Campus Snapshot: Thurgood Marshall School of Law in Houston is one of six accredited Historically Black Law Schools remaining in the U.S., which once numbered 13. The mission and achievements of Thurgood Marshall are impressive: It has produced 43 percent of practicing African-American lawyers in Texas in recent years; 17 percent of African-American lawyers in the U.S.; and has graduated more than 1,000 Hispanic lawyers. In addition to promoting diversity in the profession, the school offers one of the most affordable tuitions. Prospective students should ask questions about its metrics – bar passage, employment outcomes and attrition; it’s an open question as to the degree standardized testing and law firm hiring practices play in that underperformance.
Thurgood Marshall School of Law (Texas Southern University) is a patch from downtown Houston. That’s no accident given that it and its adjoining colleges at Texas Southern University were established to forestall the integration of the powerful University of Texas system, when challenged by Herman M. Sweatt in 1946. His lawyer was Thurgood Marshall. Mr. Sweatt wanted to attend the University of Texas Law School, and who wouldn’t? But the Texas Constitution mandated separate but equal facilities for blacks and whites. And thus, Mr. Sweatt was denied admission to the state’s preeminent law school.
Knowing the oratorical genius of Mr. Marshall, the state relented and established an entire university to prevent the black man from going to school with the white man. That may sound crazy if you’re applying to law school in 2017, but this was only 71 years ago.
Today, of course, high-achieving minority students are coveted by elite law schools nationwide, and UT long ago integrated [53 of its 904 students are now African-American]. Still minority attorneys continue to be underrepresented in the elite ranks of the legal profession, most notably at private law firms. Thurgood Marshall provides strong educational opportunities and leadership experience to a diverse range of students, and is at the forefront of some curricula, including immigration. The school has offered five to six immigration courses for years, and recently became the first school to offer a master’s in immigration law.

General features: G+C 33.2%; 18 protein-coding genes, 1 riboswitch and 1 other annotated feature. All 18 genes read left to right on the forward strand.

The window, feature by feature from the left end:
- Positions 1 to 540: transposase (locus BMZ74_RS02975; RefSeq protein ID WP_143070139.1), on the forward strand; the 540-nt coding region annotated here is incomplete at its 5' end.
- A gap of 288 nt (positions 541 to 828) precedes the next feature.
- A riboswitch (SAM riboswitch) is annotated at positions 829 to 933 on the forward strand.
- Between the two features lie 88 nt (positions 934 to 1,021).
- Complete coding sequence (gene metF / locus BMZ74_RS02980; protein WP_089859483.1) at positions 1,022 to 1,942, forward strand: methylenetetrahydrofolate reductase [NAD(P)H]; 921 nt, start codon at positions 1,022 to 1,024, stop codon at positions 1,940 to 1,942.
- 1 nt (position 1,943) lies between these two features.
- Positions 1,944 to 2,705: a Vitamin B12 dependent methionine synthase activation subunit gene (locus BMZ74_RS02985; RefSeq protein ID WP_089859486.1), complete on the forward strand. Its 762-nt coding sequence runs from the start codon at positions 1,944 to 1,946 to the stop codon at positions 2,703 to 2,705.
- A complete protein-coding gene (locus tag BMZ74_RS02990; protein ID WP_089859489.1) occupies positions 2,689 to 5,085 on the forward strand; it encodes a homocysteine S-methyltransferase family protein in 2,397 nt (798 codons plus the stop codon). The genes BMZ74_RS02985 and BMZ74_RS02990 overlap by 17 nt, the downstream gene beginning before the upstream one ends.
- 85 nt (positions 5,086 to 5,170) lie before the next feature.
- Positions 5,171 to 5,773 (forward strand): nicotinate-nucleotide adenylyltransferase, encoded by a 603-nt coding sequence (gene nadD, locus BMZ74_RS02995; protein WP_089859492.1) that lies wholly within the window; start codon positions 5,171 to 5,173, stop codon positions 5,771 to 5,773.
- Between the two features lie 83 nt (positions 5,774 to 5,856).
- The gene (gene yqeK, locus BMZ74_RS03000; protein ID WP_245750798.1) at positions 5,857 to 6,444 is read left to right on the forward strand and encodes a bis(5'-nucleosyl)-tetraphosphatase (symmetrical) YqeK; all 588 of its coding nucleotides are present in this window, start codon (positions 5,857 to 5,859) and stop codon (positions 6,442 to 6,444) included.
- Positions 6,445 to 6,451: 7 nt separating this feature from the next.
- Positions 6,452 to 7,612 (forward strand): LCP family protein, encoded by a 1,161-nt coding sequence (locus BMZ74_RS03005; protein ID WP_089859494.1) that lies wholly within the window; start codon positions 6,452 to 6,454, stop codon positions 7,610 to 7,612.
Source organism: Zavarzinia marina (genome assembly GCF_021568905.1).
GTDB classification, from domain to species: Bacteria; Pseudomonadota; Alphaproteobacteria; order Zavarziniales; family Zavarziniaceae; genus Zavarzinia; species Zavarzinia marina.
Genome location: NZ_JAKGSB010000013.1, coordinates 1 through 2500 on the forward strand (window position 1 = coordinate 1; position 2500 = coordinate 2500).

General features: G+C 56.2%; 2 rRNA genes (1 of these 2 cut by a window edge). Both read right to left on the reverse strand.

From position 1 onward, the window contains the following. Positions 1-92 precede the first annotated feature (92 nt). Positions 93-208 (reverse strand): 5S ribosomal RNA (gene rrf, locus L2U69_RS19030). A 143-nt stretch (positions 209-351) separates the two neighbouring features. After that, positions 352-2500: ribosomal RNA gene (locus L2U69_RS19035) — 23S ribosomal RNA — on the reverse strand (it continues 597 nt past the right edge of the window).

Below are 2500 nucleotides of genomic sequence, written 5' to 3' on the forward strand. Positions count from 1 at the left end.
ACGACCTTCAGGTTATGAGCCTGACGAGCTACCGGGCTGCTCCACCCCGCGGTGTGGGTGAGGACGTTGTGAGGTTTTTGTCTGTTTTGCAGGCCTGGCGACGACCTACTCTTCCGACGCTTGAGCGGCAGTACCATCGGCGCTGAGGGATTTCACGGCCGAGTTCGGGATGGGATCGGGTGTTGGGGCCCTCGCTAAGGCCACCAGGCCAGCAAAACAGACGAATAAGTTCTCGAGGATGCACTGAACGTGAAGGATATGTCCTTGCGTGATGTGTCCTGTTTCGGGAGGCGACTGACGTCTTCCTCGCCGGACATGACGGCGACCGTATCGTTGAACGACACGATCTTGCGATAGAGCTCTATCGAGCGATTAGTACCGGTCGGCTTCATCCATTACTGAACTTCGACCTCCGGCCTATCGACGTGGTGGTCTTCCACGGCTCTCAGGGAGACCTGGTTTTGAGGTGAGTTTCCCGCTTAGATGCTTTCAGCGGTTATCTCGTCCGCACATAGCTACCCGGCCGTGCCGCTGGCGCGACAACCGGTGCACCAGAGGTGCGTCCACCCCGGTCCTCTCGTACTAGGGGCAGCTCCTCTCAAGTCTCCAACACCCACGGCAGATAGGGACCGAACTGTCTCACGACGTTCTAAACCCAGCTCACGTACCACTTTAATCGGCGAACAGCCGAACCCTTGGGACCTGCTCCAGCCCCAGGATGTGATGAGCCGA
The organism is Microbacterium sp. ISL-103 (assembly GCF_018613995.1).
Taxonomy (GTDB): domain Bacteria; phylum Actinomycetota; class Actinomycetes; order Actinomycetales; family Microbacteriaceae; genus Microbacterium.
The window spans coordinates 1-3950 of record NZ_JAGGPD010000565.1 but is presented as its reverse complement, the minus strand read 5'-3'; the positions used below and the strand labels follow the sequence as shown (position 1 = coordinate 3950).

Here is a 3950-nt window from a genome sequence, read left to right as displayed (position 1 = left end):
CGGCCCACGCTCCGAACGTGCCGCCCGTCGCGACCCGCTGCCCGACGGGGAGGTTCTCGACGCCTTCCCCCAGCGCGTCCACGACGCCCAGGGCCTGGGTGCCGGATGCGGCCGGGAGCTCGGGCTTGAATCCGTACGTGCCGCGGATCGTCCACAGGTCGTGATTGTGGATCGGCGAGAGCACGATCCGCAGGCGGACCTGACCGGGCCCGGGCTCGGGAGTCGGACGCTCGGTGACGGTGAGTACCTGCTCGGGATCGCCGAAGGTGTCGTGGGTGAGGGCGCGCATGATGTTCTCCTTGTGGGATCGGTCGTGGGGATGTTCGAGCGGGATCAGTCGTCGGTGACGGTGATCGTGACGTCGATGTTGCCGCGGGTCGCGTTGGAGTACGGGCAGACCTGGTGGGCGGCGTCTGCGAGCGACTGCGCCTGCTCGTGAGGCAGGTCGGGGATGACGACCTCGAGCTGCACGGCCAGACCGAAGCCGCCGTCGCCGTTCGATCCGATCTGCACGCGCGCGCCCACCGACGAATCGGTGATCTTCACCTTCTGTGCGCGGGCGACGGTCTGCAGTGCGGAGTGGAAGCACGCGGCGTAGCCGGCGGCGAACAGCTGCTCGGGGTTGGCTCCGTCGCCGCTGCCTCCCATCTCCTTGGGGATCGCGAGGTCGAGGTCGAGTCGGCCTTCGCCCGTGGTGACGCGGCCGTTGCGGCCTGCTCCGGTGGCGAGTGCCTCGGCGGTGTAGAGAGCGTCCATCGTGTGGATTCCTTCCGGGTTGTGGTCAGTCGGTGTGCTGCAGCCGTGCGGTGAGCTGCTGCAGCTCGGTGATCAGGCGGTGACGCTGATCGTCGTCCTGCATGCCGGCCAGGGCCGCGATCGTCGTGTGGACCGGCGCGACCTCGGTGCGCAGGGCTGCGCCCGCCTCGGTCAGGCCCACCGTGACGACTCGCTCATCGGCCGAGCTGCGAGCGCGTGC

For a prospective law student, the school’s numbers raise questions that we’d seek more information on. The school’s LSAT and GPA medians are low, as is its bar passage rate (58 percent) and employment rate (60.5 percent). Of the 89 of 147 graduates who got jobs, here is the breakdown: law firms (47), business (5), government (10) and public interest (9).
On the plus side, the resident tuition of $20,245 and non-resident tuition of $27,235 is among the most reasonable; the school is 58 percent female; 85 percent from minority populations; and offers a part-time program. Alumni of Thurgood Marshall include Harry E. Johnson Sr., the president and CEO of the Martin Luther King Jr. Project Memorial Foundation, as well as prominent state and federal judges and an array of political leaders in Texas, Arkansas, Florida, Mississippi and Georgia.
We read every day about the plight of failing schools who extoll as their saving grace their mission to provide opportunities to minority students. Whether they have a case or not is not our focus here. What is important is that Thurgood Marshall is a good school that should be recruited at by major law firms and the school should be supported by the legal profession until we erase the justice gaps that remain.
Because if a school that produces 17 percent of the nation’s African-American lawyers is marginalized, what the hell are we doing?